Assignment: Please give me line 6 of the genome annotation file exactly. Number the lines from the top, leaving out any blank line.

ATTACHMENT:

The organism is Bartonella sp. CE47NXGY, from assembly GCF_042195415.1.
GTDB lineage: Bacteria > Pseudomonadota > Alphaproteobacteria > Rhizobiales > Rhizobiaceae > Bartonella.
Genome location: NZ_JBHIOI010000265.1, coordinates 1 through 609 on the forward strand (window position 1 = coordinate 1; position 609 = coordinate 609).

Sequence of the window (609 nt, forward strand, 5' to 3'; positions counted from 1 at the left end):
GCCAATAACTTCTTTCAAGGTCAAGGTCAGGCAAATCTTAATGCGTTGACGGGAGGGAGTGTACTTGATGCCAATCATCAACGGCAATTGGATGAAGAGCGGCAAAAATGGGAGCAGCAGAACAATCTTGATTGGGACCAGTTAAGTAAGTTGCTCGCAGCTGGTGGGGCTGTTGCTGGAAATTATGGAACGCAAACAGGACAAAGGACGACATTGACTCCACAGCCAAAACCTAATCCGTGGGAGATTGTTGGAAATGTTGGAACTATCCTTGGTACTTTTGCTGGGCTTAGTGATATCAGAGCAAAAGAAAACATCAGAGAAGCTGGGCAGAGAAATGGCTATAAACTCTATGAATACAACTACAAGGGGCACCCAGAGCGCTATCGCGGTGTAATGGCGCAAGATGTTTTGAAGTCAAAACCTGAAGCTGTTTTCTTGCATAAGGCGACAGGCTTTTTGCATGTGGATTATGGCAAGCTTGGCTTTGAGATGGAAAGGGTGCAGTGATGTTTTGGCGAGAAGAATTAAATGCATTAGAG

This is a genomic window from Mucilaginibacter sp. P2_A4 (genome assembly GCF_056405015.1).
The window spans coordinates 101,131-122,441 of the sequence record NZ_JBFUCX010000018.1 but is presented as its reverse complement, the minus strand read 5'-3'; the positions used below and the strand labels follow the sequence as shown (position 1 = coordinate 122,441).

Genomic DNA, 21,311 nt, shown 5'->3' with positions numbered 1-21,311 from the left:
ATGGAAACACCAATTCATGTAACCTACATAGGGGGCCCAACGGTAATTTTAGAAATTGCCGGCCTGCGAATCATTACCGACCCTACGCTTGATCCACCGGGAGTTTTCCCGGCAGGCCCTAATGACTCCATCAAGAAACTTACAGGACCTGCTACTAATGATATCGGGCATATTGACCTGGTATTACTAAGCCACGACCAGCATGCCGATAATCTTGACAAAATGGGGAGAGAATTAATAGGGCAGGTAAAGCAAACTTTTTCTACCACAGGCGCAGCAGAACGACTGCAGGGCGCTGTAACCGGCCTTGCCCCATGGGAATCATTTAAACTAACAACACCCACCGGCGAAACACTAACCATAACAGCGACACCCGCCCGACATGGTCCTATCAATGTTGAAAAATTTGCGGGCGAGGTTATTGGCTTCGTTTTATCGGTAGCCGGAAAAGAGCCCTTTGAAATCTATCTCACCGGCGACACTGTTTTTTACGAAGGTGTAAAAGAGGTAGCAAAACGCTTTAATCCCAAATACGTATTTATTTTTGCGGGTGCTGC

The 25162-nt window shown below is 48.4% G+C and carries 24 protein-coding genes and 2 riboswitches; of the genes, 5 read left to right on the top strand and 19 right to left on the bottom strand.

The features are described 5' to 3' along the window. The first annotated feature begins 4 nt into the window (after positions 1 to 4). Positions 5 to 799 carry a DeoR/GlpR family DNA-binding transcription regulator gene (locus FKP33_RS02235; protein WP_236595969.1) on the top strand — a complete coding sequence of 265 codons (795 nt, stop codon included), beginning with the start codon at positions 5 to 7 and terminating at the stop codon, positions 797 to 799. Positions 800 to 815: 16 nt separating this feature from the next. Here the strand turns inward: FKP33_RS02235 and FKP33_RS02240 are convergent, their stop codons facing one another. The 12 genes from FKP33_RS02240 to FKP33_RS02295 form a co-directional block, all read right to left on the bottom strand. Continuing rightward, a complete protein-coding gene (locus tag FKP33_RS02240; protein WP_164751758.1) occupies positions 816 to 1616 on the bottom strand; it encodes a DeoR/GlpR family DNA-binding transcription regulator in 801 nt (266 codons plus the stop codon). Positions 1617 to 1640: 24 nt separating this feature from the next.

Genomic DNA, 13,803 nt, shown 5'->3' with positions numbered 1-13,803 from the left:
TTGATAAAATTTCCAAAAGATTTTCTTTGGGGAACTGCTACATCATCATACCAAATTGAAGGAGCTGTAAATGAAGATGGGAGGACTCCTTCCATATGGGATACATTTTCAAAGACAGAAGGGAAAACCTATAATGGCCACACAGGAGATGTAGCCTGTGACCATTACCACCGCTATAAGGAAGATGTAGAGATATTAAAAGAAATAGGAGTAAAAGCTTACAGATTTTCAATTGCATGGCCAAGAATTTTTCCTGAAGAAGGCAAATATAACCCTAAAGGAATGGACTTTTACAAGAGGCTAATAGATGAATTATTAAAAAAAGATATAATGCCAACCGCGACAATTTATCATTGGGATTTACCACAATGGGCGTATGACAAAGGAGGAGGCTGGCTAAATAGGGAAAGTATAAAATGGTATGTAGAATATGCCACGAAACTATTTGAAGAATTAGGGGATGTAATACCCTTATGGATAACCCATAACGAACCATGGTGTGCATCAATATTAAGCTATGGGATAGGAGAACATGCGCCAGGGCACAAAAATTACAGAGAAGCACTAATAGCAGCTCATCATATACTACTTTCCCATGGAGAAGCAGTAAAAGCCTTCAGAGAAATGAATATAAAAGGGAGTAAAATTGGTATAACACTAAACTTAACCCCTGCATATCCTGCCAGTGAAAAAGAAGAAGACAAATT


This is a genomic window from Mucilaginibacter sp. P2_A4 (genome assembly GCF_056405015.1).